How many times do we find ourselves saying “I’m fine”, “I’m O.K.” or “Everything is fine” when someone asks us how we are doing. If we find ourselves too often responding that all is “fine” when, in fact, it isn’t, then we very might well have a connection with the Pharisees that we read about in the Bible. The Pharisees, or “separated ones”, were the teachers of God’s laws. The Pharisees felt that as long as they were scrupulously following the law and fulfilling it faithfully that they would be in good standing with God. With this mindset, it seems that these experts of religion and the things of God may have been carrying the attitude that everything would be “fine” as long as they obeyed the numerous laws prescribed in the Old Testament.
What did Jesus have to say to the experts of the law who were the religious leaders?
Woe to you Pharisees, you frauds! You cleanse the outside of the cup and dish, and leave the inside filled with loot and lust! Blind Pharisees! First cleanse the inside of the cup so that its outside may be clean. Mt. 23:25,26
Jesus knew that the emptiness in their hearts was not being touched by love. Following tons and tons of laws was not the answer to their heart’s cry for love, healing and meaning. Jesus knew that everything wasn’t “fine”. Our Lord knew that what they wanted most was the Father’s love to help them with the loneliness and pain of living.
When everything is always “fine” we are operating out of strength and we really don’t need God. As Christians, we are invited to celebrate the Father’s love in our weakness. How can we do this? We are challenged by the example of Christ to operate out of weakness instead of strength. In operating out of weakness we are challenged not to lie and say everything is “fine” when it isn’t. We are given the freedom to say we are hurting, lonely or fearful if that is truly where we are at. Unfortunately, I think many of us can deceive ourselves and others by lying about our true selves and saying things are “fine” when the contrary is true. There is no love in deception. How many times do we say we are fine when we aren’t?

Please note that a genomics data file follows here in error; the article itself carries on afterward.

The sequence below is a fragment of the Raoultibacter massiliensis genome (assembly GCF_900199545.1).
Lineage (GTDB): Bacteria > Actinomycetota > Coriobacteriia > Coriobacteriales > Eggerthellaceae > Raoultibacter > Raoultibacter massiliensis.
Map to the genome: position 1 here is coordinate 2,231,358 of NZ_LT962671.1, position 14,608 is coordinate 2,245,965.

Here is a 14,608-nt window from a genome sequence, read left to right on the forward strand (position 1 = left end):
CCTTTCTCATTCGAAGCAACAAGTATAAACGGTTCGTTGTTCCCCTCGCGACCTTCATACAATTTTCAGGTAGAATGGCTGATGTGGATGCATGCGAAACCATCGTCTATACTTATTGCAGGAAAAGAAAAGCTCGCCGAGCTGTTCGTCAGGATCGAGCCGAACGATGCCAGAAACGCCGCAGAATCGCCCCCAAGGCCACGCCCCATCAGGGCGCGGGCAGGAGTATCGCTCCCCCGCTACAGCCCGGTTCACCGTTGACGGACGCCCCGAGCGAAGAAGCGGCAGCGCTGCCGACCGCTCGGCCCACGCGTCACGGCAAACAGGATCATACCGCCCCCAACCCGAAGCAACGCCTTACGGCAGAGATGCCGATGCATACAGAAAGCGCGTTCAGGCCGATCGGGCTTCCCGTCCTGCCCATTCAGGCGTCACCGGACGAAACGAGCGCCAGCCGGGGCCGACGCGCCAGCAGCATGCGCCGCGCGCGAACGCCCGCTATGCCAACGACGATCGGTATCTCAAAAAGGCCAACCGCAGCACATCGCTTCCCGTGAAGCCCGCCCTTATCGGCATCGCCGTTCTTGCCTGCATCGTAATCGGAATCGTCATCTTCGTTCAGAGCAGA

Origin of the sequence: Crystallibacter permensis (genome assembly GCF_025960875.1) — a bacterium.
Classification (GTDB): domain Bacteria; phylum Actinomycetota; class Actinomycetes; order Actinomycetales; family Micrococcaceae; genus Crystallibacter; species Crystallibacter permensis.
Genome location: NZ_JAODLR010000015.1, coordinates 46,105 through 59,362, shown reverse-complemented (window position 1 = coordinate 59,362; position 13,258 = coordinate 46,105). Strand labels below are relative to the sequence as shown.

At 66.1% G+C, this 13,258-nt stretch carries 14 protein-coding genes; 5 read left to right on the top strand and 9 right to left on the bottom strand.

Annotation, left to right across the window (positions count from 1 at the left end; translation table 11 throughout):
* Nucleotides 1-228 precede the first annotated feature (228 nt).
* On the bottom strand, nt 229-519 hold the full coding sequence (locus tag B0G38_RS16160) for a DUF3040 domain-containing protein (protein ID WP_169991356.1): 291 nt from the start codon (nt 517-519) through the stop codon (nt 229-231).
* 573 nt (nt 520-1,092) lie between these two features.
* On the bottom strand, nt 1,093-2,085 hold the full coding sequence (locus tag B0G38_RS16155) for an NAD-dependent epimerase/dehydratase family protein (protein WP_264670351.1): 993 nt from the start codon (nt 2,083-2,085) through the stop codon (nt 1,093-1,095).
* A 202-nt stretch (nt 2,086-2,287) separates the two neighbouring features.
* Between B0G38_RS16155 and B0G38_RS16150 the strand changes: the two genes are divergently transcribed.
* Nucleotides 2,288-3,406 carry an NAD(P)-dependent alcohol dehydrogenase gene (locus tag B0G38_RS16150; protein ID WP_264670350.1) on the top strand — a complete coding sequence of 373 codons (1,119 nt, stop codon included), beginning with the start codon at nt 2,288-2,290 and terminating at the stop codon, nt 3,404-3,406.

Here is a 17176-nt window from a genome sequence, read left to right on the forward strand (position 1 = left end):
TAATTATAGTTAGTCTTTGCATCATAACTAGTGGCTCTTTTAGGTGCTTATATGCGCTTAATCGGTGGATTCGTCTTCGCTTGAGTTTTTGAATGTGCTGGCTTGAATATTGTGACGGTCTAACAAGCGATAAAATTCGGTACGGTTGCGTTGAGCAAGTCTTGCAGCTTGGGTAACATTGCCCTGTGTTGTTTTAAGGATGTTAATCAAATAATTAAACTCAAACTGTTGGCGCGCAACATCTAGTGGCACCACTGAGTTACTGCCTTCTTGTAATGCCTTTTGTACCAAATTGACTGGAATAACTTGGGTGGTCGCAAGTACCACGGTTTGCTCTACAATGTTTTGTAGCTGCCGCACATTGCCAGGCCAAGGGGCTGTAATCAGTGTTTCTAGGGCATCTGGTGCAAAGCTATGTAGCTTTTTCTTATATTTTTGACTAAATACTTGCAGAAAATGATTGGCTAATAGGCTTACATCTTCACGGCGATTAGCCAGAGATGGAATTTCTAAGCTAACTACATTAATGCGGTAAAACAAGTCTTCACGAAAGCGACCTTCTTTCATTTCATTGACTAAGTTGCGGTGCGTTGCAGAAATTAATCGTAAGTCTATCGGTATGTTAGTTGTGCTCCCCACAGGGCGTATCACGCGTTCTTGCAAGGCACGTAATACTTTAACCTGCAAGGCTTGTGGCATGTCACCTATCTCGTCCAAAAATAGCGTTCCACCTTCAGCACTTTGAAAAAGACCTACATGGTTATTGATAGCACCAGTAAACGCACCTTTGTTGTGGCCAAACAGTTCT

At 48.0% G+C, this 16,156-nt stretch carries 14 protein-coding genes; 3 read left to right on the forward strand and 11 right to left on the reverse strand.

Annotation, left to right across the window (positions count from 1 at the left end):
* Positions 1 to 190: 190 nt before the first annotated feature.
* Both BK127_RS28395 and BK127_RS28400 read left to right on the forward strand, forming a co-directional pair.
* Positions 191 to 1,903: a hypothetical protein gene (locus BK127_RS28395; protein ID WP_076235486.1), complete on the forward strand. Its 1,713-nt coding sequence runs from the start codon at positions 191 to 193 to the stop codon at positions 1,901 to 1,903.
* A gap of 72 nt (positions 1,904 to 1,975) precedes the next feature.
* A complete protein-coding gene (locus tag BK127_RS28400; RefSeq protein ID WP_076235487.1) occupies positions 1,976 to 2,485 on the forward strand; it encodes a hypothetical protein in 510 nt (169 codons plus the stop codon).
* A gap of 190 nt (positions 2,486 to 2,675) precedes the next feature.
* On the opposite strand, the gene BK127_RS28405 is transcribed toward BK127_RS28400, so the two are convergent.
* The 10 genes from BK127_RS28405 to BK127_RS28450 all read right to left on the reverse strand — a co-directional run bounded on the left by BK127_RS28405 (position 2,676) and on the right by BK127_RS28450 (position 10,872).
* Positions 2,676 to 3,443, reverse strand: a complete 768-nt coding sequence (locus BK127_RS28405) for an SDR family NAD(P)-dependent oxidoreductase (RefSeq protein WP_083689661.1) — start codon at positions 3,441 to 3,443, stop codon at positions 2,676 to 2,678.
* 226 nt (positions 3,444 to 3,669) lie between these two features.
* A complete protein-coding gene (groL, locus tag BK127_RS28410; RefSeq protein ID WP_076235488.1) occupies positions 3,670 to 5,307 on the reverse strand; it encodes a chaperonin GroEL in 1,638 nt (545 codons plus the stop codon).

The Father’s power reached perfection in Christ’ absolute weakness on the cross. Likewise, we can be perfected in the power of Christ’s love in our weakness. In 2 Cor. 12:9 St Paul says that is in our weakness that the power of Christ The key to experiencing the reality of God’s power and love is to become weak before God and the key way to become weak before God is to be weak before each other. By the way, how are you doing today?